Washington State, Oregon State sue Pac-12 to protect conference
(CN) — Washington State University and Oregon State University sued the Pac-12 Conference along with its commissioner George Kliavkoff on Friday to prevent 10 departing schools from dissolving what’s left of the conference.
The complaint, filed in Washington state's Whitman County Superior Court, accuses the Pac-12 Conference of violating its bylaws by scheduling an upcoming board meeting that would allow departing schools to vote on matters involving the conference's future.
Washington State and Oregon State remain the only two schools in the Pac-12. Friday's filing seeks a temporary restraining order and a confirmation of the conference’s governing structure along with access to the conference’s business information and protection over its assets so the schools may preserve the conference, according to their statement.
“We owe it to our student-athletes, coaches, and fans to do everything in our power to protect the Pac-12 Conference and explore all future options,” said plaintiff Kirk Schulz, Washington State president and chair of the Pac-12 board of directors, in a statement. “WSU and OSU are working in lockstep to identify the best path forward. The future of the Pac-12 must be determined by the remaining members, not by those who are leaving.
The mass departure from the conference began in 2022, when the University of Southern California and the University of California, Los Angeles, announced their intent to leave in 2024 for the Big Ten — another collegiate conference that operates under the National Collegiate Athletic Association alongside the Big 12 Conference, Atlantic Coast Conference and the Southeastern Conference to comprise the “Power Five.”
The announcement, the schools contend, violated the conference’s constitution and bylaws prohibiting members from delivering notice of withdrawal between July 24, 2011, and Aug. 1, 2024.
“This prohibition recognizes the substantial and irreparable harm that an early notice of withdrawal causes to the conference, including to its ability to retain other members and to negotiate future media rights deals, which generate significant revenue for the member schools and support the Conference’s mission,” the schools say in their complaint.
In 2022, each “Power Five” conference reported payments between $35 and $65 million for each collegiate member. Under the departing schools’ new contract with the Big Ten, however, they will collect an equal share of the Big 10’s revenue upwards of $100 million for each school — leaving the remaining 10 schools in the Pac-12 to lose an anticipated $13 million annually in media rights.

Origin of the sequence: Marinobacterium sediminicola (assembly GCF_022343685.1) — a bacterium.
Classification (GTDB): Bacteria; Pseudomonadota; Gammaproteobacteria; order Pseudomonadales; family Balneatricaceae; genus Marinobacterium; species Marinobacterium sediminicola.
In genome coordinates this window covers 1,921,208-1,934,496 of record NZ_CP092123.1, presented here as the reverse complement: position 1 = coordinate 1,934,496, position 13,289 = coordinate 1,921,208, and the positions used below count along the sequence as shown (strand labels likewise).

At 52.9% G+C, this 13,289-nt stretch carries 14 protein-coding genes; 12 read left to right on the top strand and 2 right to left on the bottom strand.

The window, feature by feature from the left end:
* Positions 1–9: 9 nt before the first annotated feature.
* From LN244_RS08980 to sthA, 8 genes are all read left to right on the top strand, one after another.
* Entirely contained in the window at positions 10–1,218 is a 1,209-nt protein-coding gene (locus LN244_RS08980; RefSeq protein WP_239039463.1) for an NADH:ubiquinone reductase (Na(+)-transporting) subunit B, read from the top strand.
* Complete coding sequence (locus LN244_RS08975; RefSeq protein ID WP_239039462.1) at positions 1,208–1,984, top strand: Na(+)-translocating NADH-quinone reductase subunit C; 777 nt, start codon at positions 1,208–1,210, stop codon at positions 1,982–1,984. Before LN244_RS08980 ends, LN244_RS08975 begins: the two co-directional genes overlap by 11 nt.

Within a year of the two members’ announcement, eight other schools declared their intent to leave for competing conferences in 2024, including the University of Boulder, Colorado, University of Oregon, University of Washington, University of Utah, University of California, Berkley, Stanford University and Arizona State University.
But that’s not all.
Conference rules dictate that if members leave during or before August 2024, member representatives forfeit their membership within the Pac-12 board of directors and their ability to vote. That’s because a member who leaves for a competing conference “cannot be expected to make decisions in the best interest of the Pac-12,” according to the complaint, which later describes why departing schools have a financial incentive to dissolve the Pac-12 before departure.
Should the Pac-12 dissolve before 2024, the plaintiffs say each member would receive an even distribution of its remaining assets and property totaling hundreds of millions of dollars in addition to its equity value of the Pac-12’s sports media company, Pac-12 Networks.
All of this is what led up to the real issue on Aug. 29, 2023, when the Pac-12 commissioner called Schultz requesting that he initiate a board meeting to discuss “departing members, proposed amendments to the bylaws, a proposed conflicts of interest plan for Pac-12 members and an employee compensation and retention plan for the commissioner and other employees of the Pac-12.”
Schultz refused, given that departing members no longer served on the board, prompting Kliavkoff to call a “meeting of all CEOs” instead. But while Kliavkoff’s careful language mitigated legal provisions, his assistant would later follow up with conference presidents to schedule a Pac-12 board meeting on Sept. 11, 2023.
Upon confirmation that it was indeed a board meeting that included non-eligible members, plaintiffs Schultz and Oregon State president Jayathi Murthy joined the remaining eligible Pac-12 board members in demanding that the commissioner cancel the meeting and uphold the conference’s constitution.
The letter, dated Sept. 6, received a response the same day from an unknown representative of a departing school threatening that they and other departing members were ready to take immediate action to seize control of the Pac-12.
“It seems obvious that any nine members can declare the fate of the conference at any time,” the representative wrote, according to the complaint.
The plaintiffs say the conference’s actions have left them with no other choice but to file the complaint to prevent the conference from allowing departing members to unlawfully govern the Pac-12 and “inflict irreparable damage to WSU, OSU and the conference.”
“As the two remaining member institutions of the Pac-12, we are stepping forward with urgency to safeguard the integrity of the conference and preserve its legacy on behalf of student-athletes, fans and the conference itself,” Murthy said in a statement. “We’ve heard the voices of constituents at home and from across the West about how much the Pac-12 and our regional rivalries mean to them. We are linking arms and fighting on their behalf.”
General counsel for the Pac-12 did not immediately respond for comment.